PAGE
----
See Haines v. Kerner, 404 U.S. 519, 520 (1972). Even a pro se
litigant, however, must comply with the Federal Rules of Civil
Procedure. Jarrell v. Tisch, 656 F. Supp. 237, 239 (D.D.C.
1987). Rule 8(a) of the Federal Rules of Civil Procedure requires
that complaints contain "a short and plain statement of the claim
showing that the pleader is entitled to relief." The purpose of
the minimum requirement of Rule 8 is to give fair notice to
defendants of the claims being asserted, sufficient to prepare a
responsive answer, to prepare an adequate defense, and to
determine whether the doctrine of res judicata applies. Brown
v. Califano, 75 F.R.D. 497, 498 (D.D.C. 1977).
Plaintiff's legal training has not served the parties or the
Court well.*fn8 Her complaint is poorly organized, and
frequently makes vague or conclusory statements. For example, it
is unclear whether plaintiff exhausted administrative remedies
with respect to other Title VII claims, whether any of her claims
are time-barred, or whether she adequately alleges discrimination
on other bases under Title VII. Additionally, plaintiff raises
claims of intentional infliction of emotional distress and
defamation without any supporting factual allegations. Further,
with respect to plaintiff's contract and tort claims for money
damages against the State Department, it is unclear whether
plaintiff has presented the claims to the agency, and, if so,
whether this Court has subject matter jurisdiction over such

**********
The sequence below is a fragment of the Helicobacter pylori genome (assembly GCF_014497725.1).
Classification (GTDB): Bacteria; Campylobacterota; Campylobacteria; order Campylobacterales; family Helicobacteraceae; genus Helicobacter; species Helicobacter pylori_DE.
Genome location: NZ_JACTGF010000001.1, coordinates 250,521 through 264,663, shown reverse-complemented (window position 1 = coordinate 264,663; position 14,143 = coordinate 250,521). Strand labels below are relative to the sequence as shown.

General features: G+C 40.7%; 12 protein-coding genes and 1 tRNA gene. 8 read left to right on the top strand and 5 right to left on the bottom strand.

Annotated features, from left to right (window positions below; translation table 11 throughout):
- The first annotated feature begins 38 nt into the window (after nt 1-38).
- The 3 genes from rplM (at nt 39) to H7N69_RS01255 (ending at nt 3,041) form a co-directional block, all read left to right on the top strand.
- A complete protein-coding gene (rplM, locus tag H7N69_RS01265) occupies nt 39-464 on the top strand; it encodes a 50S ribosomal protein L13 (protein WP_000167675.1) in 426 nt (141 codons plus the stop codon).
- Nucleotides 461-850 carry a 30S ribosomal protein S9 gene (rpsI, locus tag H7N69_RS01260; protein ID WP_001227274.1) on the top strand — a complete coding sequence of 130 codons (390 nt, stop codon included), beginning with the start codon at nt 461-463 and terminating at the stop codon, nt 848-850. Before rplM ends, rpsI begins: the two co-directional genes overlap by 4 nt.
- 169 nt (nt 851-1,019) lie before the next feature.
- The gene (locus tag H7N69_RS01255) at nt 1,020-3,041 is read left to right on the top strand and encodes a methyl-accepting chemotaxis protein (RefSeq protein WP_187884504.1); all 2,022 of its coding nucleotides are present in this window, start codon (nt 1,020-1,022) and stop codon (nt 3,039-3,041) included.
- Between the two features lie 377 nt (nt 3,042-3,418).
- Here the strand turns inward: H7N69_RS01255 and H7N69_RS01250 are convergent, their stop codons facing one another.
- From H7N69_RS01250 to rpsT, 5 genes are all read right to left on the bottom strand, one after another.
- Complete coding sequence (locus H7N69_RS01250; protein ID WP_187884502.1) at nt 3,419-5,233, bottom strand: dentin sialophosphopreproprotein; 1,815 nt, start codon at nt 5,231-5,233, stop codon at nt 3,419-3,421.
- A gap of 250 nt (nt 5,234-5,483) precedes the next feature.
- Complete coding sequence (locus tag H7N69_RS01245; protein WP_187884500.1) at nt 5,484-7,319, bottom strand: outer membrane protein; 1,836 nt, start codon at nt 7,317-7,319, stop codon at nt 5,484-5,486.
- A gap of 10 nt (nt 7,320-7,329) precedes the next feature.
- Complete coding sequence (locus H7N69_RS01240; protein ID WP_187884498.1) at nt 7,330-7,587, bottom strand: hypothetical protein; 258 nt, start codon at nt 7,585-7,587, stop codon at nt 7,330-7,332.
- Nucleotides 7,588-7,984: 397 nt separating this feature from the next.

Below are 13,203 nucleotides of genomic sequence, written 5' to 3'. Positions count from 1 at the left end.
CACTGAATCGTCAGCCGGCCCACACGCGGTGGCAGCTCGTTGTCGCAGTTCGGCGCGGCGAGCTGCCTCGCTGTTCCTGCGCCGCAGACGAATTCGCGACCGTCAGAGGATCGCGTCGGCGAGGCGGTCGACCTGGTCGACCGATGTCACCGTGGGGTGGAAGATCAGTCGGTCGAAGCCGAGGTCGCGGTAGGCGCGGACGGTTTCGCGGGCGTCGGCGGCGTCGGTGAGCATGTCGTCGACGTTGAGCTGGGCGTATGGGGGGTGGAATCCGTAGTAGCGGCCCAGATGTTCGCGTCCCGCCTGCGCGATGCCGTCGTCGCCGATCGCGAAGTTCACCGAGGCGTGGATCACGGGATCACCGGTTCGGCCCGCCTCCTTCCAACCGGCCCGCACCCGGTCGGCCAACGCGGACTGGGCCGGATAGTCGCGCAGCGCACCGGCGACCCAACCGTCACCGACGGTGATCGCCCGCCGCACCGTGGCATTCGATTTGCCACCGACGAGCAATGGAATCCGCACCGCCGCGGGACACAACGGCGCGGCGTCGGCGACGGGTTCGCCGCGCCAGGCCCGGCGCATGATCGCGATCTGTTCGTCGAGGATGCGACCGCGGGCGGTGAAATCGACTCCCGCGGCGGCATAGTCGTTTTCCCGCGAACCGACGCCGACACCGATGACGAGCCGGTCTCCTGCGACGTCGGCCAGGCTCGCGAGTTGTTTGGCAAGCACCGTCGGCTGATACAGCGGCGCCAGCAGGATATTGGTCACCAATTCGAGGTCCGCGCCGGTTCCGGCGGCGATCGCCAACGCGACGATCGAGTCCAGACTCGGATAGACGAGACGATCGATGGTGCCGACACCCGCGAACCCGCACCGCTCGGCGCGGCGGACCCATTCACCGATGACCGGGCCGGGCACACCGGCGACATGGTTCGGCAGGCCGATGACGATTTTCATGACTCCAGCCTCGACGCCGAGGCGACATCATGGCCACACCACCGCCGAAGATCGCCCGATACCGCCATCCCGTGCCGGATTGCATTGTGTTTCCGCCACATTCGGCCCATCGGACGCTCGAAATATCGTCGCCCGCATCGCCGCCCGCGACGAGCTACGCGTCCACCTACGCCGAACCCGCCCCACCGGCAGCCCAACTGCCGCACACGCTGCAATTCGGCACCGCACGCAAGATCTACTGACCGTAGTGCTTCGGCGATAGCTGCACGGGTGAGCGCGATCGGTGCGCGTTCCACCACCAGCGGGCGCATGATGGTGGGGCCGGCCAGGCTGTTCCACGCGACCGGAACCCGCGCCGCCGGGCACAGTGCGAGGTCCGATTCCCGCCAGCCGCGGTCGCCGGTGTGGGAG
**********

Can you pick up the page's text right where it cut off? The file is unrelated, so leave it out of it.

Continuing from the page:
claims. It is no surprise, then, that defendant finds the pleading so vague and ambiguous that it now moves for a more
definite statement. See Def.'s Mot. at 21. The motion will be
The Court concludes that plaintiff failed to exhaust
administrative remedies with respect to her claims for hostile
work environment, reprisal for whistleblower activity, and for
discrimination under the Rehabilitation Act. In addition, the
Court concludes that plaintiff fails to state a claim upon which
relief can be granted regarding the processing of her
discrimination claim. Defendant's motion will be granted in part
and denied in part, and plaintiff will be ordered to file a more
Accordingly, it is hereby
ORDERED that plaintiff's motion to substitute [Dkt. #11] is
GRANTED. It is further
ORDERED that defendant's motion to dismiss [Dkt. #13] is
GRANTED IN PART. Plaintiff's claim regarding the processing of
her discrimination complaint is dismissed for failure to state a
claim upon which relief can be granted. In all other respects,
the motion to dismiss is DENIED WITHOUT PREJUDICE. It is further
ORDERED that defendant's motion for summary judgment [Dkt. #14]
is GRANTED IN PART, having concluded that plaintiff failed to
exhaust administrative remedies on her claims of hostile work
environment, reprisal for whistleblower activity, and
discrimination based on disability. In all other respects, the
summary judgment motion is DENIED WITHOUT PREJUDICE. It is
ORDERED that, within 45 days of entry of this Order, plaintiff
shall file a more definite statement. Plaintiff's failure to file
a more definite statement timely may result in dismissal of this action.